" />
Web

Still awaiting guidance on the EU Cookie Directive

Still awaiting guidance on the EU Cookie Directive

Oliver Emberton, owner of SilkTide – a website analysis company, has produced this 2.5 minute video to explain the controversial EU cookie directive, which was supposed to come into law across the 27 member states in May this year.

Illegal Cookies

Credit: SilkTide

Read more about the Cookie Directive here.

According to the directive websites in the EU must ask for users’ permission before placing a cookie on their computer.  Although the directive is designed to guarantee user privacy some argue it goes too far and effectively makes a common and predominantly harmless technology illegal.

A cookie is a text file which websites use to store information; such as site preferences, track users; and serve ads.  Although somewhat emotive the video explains the confusion surrounding the directive well.

The UK was one of only three countries to bring in a law based on the directive, although as Emberton reports, the UK governing body will not prosecute sites which continue to use cookies without asking the user’s permission until May 2012.

In Ireland William Fry Solicitors have been pursuing the country’s Data Protection Commissioner for clarifications since the end of May, following the Office’s announcement that it would publish guidelines into the Irish interpretation of the directive. An announcement from the solicitors’ office published on May 31 said,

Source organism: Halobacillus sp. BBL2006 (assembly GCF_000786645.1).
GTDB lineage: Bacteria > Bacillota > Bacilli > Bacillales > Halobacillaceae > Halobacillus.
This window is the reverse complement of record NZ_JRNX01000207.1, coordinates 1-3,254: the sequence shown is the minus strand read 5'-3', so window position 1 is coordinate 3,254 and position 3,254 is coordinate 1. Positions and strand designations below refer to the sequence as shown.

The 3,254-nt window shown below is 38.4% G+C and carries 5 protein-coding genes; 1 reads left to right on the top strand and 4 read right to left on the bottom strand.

“The new provisions have raised concerns amongst website operators who fear the practical implications of having to obtain user consent each time a cookie is placed on a user’s computer. All interested parties will be keeping a close eye on how the new legislation transposing the Cookie Directive will be worded and interpreted in Ireland. The Office of the Data Protection Commissioner has stated that it will publish guidance in order to assist relevant parties in complying with the new provisions.”

Some three weeks since the article’s publication no guidance has been issued by the Data Protection Office and the situation is still somewhat confused; the country’s Department of Communications, has also not issued guidance on the matter itself – even though its own site still uses Google Analytics.  Ireland’s communications regulator, Comreg, which also uses Google Analytics on its site, further muddies the water by describing cookies as a “type of spyware…[that] provide important functionality for Internet websites and are used for legitimate marketing purposes.”

We’ll have more as soon as the Commissioner publishes guidance.

Story via Arekibo Digital | SilkTide | William Fry

Click to add a comment

Leave a Reply

Your email address will not be published. Required fields are marked *

Web
@pdscott

Piers Dillon-Scott is co-editor of The Sociable and writes about stuff he finds. He likes technology, media, and using the Oxford comma (because it just makes sense).

More in Web

latin america tech publication

Fiesta! Latin America’s geekiest tech publication turns 5

Tim HinchliffeOctober 13, 2017

New blockchain-SAP marketplace ushers in ‘second generation of the internet’

Nicolas WaddellOctober 6, 2017
advertising tech

Advertising in a tech-driven world

Boris DzhingarovOctober 6, 2017
blockchain p2p

Web 3.0: using blockchain to build a P2P internet

Ben AllenOctober 3, 2017
food waste nigeria

The startup cutting down food waste in Nigeria

Sam Brake GuiaSeptember 28, 2017
data retention

Data retention fails to improve search results: study

Ben AllenSeptember 27, 2017
tech grew up

Tech sector issues: 4 ways big tech grew up this year

Ben AllenSeptember 25, 2017
bodega startup

What mistake did ‘Bodega’ startup make to cause all this anger? perspective

Ben AllenSeptember 15, 2017
fake news

How to put out the fake news wildfire

Zac LavalSeptember 12, 2017